You always hope that the “behind the scenes” votes would get the All-Star game voting right. Last year, the leagues best 3rd baseman, Anthony Rendon, was a snub. The Nationals were in first place and had five players chosen: Max Scherzer, Stephen Strasburg, Ryan Zimmerman, Daniel Murphy and Bryce Harper. Rendon was a deserving 6th player, and he never made it.
Somebody made a comment that basically went like this: “The Nationals are a .500 team and got 3 All-Stars” basically inferring that Nats fans should be happy that Max Scherzer, Sean Doolittle, and Bryce Harper were representing the Nationals. Does team record matter because the last place Reds got 3 players on the team: Eugenio Suarez, Scooter Gennett and Joey Votto. Great players are great players regardless of team record. The All-Star game is about great players.
This is a common workplace problem if we considered all of MLB as the workplace, and we were recognizing the best overall employees out of a pool of 750 people. You will always have some popular picks based on previous performance in prior periods. We can look at our own Bryce Harper. He is now a popular pick, but not a chance he is one of the best 3 outfielders in the National League. Statistics say Bryce Harper is the 7th best outfielder by OPS. Maybe he does deserve to be an All-Star because Charlie Blackmon made it as a reserve pick and he’s 9th overall based on OPS and nowhere near the Top 10 if we go by Wins Above Replacement (WAR).
Because defense and baserunning are also components of WAR value, Harper ranks 19th and Blackmon 42nd of all NL outfielders. How did Blackmon get voted in by the player vote? Juan Soto and Michael Taylor rank ahead of Blackmon in value, and it’s hard to believe the 19-year-old is so valuable given that he only has 179 plate appearances.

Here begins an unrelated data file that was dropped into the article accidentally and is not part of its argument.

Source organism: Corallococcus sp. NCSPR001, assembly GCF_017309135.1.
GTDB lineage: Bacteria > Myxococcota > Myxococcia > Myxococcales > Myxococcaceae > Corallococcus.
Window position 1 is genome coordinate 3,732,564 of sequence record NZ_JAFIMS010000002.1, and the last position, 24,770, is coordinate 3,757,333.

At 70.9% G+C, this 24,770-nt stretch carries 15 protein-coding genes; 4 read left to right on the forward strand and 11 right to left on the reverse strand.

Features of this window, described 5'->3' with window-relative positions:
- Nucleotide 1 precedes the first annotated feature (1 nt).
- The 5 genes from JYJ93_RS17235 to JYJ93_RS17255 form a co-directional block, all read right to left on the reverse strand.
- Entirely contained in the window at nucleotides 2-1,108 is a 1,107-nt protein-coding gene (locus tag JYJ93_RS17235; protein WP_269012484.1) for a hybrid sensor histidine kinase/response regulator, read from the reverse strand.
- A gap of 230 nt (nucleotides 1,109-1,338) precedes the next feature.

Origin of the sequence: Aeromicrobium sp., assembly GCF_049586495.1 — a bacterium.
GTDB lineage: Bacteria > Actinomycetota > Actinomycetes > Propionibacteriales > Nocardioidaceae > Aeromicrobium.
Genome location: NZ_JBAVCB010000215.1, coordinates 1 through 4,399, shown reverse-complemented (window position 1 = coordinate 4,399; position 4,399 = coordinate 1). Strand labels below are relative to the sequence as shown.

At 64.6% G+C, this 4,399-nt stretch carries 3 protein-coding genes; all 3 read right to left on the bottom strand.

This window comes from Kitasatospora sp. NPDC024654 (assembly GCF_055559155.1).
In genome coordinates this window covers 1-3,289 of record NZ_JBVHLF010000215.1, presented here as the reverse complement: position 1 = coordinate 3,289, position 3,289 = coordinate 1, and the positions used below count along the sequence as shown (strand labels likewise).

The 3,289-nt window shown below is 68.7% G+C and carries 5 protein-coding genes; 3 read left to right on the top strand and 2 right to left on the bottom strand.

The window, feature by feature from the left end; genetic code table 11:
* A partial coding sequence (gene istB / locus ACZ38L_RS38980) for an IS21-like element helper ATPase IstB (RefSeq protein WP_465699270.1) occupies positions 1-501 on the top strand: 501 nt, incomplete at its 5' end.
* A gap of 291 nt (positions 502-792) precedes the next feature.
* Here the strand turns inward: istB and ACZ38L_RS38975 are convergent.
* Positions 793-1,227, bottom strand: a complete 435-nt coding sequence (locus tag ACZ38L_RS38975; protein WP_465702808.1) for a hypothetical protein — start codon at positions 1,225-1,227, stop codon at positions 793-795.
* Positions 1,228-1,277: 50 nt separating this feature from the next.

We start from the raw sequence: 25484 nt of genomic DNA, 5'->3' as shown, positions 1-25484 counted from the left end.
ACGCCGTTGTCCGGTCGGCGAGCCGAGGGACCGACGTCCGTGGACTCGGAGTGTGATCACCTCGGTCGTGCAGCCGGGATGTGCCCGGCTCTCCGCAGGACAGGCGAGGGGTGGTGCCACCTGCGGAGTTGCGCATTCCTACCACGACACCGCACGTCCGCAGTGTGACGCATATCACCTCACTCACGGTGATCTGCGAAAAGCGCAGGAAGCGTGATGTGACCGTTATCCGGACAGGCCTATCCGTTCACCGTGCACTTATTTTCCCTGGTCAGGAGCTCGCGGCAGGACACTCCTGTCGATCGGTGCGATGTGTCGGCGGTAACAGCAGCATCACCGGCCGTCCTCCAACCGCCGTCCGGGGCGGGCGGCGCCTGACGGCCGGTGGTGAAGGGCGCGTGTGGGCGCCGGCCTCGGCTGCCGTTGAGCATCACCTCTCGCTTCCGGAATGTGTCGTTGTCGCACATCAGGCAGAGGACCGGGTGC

How did the Rockies get 3 players in? Well, Nolan Arenado was voted in and Trevor Story made it ahead of Trea Turner and Charlie Blackmon made it in ahead of other deserving players like David Peralta and Kyle Schwarber.
So there are other All-Star snubs, but probably none as egregious as Trea Turner. He is number 1 by a large margin in WAR as of yesterday:
Trevor Story would rank 3rd in WAR but when you look at Story’s story it is a tale of Rocky Mountain High where his home/road splits make him look like a Triple-A player when he plays on the road.
Those numbers just are not All-Star worthy.
Trea Turner should be an All-Star by a landslide vote — but he may not make the Top 5 in the fan vote. He has a huge lead ranking #1 in WAR, hits, stolen bases and runs scored for shortstops and 2nd in home runs and OBP and 3rd in RBIs, and if it wasn’t for the thin air of Colorado, Turner would lead in both power and baserunning.
If you go by WAR on Fangraphs, there are only 8 players in the National League ahead of Trea Turner — names like Freddie Freeman and J.T. Realmuto, and Turner is within .5 WAR of being on top of the entire NL. If you go by BBRef WAR, Turner only has 4 players ahead of him.
Here’s Trea Turner’s splits and he actually plays better on the road:
The other note for anyone who looks at Trea Turner’s numbers and compares OPS is that Trea turns singles into doubles because he steals so many bases successfully. Trea’s numbers transcend traditional stats which is what Fangraphs does such a good job going beyond the traditional stats to an overall value.
Get out the vote for Trea because he is part of this “Final Vote” and you can vote an unlimited amount of times. If we can get 100,000 Nats fans voting 100 times a day then Trea should make it. The Nationals have teamed up with the Angels to push Andrelton Simmons as their “Final Vote” guy. Let’s do it! To quote Daniel Murphy “Do you go to Fangraphs at all?”
I just cast my Final Vote Ballot to send Trea Turner to the All-Star Game! Help him win the Final Vote! #VoteTrea on your social media!